The Star Wars: The Force Awakens title was announced to generally accepting adulation from fans, though there were a few detractors. Now, it has become a fixture in the franchise lexicon, and it's hard to image the 7th chapter in this longstanding sci-fi series being called anything else. But there was a time when it shared it's title with a book that is no longer considered canon. It would have been a title familiar to longtime fans, especially those who still believe in the acts portrayed in what has since become known as the Star Wars Legends series. Creative Executive for the Lucasfilm Story Group Pablo Hidalgo had this exchange with Jedi News editor Justin LaSalata.

"For the longest time, the TFA title was the same as an old novel. Thankfully it changed. :) With so many books, it's inevitable. It was Shadow (singular) of the Empire for a while."
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Star Wars: The Force Awakens was announced as the title way back in November 2014, a little more than a year before the movie came out. And while it perfectly sums up the plot in less than a sentence, Shadow of the Empire isn't out of place as a title either. But that is only slightly different than the Shadows of the Empire title Steve Perry's 1997 novel received. The story in that book took place between the events depicted in Star Wars: Episode V - The Empire Strikes Back and Star Wars: Episode VI - Return of the Jedi, and included such iconic characters as Luke Skywalker and Darth Vader. Here is the synopsis for that book.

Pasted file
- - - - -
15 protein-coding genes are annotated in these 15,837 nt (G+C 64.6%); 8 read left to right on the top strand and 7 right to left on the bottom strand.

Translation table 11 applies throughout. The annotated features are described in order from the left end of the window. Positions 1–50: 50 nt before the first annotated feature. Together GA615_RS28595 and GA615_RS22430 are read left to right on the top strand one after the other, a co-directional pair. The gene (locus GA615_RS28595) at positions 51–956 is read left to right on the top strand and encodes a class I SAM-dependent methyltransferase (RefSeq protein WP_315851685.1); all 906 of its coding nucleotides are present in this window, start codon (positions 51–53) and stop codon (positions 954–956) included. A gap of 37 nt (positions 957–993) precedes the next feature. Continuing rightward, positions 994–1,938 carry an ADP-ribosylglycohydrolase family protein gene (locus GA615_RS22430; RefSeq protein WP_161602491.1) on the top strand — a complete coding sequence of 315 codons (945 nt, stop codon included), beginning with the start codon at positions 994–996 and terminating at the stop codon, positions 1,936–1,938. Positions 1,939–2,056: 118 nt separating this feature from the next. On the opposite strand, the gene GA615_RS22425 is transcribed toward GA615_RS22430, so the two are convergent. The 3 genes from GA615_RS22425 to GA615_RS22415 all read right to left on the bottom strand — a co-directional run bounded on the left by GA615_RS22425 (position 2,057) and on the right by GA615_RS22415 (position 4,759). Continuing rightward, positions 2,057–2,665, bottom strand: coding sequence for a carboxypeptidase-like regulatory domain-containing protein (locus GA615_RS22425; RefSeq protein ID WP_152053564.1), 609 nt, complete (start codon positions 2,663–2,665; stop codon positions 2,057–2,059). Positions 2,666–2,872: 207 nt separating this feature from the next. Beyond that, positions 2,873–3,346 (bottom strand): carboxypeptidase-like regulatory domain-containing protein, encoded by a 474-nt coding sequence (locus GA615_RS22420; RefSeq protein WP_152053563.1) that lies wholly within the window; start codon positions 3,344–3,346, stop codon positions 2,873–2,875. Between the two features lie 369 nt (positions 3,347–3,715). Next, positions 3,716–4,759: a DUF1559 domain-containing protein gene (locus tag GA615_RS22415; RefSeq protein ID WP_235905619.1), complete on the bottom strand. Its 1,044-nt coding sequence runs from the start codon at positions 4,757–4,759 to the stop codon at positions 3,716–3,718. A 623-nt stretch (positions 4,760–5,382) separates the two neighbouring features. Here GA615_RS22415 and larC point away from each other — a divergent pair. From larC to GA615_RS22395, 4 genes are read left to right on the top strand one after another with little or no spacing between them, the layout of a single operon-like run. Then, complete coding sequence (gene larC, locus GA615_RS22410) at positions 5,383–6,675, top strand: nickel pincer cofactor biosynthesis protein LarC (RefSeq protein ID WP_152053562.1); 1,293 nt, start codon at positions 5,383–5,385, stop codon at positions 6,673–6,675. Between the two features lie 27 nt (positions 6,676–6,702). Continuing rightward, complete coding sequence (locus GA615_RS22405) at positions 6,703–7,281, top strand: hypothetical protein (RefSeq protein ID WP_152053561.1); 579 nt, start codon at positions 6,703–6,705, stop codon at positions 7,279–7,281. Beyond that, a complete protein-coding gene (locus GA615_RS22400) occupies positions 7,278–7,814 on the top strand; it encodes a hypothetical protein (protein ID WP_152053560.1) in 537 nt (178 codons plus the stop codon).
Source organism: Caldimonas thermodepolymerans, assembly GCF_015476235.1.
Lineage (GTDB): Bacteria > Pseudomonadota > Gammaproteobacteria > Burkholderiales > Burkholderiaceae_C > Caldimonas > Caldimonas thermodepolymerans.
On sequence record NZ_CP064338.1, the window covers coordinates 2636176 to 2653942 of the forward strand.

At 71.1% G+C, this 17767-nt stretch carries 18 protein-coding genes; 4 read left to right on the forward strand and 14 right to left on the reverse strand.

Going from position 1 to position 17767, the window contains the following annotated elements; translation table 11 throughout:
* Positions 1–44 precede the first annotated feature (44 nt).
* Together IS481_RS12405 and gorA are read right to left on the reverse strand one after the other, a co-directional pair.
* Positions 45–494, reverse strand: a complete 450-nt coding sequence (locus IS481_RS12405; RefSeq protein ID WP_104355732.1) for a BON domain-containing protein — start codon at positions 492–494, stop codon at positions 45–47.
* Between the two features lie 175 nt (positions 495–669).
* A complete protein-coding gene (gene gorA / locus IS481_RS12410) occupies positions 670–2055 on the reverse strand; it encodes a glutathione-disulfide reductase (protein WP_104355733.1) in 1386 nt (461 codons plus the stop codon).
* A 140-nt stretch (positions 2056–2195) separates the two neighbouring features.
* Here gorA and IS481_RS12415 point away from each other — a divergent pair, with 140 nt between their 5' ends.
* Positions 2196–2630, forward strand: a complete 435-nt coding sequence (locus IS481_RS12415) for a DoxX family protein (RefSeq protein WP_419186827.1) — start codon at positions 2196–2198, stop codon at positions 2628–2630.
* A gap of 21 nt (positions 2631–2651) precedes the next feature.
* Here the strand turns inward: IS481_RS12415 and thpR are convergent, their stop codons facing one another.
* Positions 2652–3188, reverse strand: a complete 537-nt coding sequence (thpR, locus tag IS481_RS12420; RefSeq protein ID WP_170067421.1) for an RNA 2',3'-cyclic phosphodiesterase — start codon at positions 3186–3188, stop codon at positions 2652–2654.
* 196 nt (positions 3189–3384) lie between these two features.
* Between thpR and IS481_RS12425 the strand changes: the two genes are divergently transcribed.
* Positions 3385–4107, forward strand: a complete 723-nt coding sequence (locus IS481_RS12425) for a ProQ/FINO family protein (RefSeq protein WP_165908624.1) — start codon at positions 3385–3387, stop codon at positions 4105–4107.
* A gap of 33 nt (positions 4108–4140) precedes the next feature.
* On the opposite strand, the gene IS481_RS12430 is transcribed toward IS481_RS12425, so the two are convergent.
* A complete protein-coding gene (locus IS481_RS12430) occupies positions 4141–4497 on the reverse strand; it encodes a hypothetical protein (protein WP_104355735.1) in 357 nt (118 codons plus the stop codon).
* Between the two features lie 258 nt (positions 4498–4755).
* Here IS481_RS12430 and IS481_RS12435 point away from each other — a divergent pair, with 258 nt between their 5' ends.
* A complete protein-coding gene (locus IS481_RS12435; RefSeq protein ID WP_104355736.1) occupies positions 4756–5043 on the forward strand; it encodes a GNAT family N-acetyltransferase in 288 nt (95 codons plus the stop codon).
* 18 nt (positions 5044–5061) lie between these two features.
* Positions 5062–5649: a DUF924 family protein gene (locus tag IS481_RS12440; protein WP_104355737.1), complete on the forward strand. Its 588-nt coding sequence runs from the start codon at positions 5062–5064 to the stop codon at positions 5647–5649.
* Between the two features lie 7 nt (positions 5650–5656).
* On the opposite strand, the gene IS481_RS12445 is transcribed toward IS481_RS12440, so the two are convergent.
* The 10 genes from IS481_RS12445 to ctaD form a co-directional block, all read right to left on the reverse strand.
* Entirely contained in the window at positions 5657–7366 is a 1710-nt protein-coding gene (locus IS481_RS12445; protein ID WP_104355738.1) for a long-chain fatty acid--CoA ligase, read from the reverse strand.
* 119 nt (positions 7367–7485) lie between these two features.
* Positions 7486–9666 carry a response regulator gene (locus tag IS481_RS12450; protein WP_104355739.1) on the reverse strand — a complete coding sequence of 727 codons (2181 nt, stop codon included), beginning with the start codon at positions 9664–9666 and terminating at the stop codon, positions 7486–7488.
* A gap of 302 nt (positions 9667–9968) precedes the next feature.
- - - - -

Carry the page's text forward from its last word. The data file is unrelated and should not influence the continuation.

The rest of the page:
"Shadows of the Empire illuminates the shadowy outlines of a criminal conspiracy that exists in the background of the events in the movies, ruled by a character new to us. Prince Xizor is a mastermind of evil who dares to oppose one of the best-known fictional villains of all time: Darth Vader. The story involves all the featured Star Wars movie characters, plus Emperor Palpatine and, of course, Lord Vader himself."

The novel follows Vader's search to hunt down Luke Skywalker and turn him to the darkside. While that is happening, the rest of the heroes are busy trying to track down Han Solo, who has been handed over to Jabba the Hutt. The book was released in 1997, two years before the prequel trilogy came out, and arrived with its own Kenner action figure tie-in. There was even a Nintendo 64 video game crossover. The book is no longer considered canon. So the events didn't actually happen to the characters we see in the movies. And that's likely why the title was abandoned.

In the end, it's totally understandable why LucasFilm and Disney ditched this early title. It would have been more than a little confusing on a lot of levels, despite it tying in nicely to the events happening in Star Wars: The Force Awakens. With the Star Wars: Episode VIII screenplay already completed by director Rian Johnson, and principle photography to kick off this spring, there's no telling when we'll learn the title of this next movie sequel. But it doesn't sound like we'll be getting something that has been used before.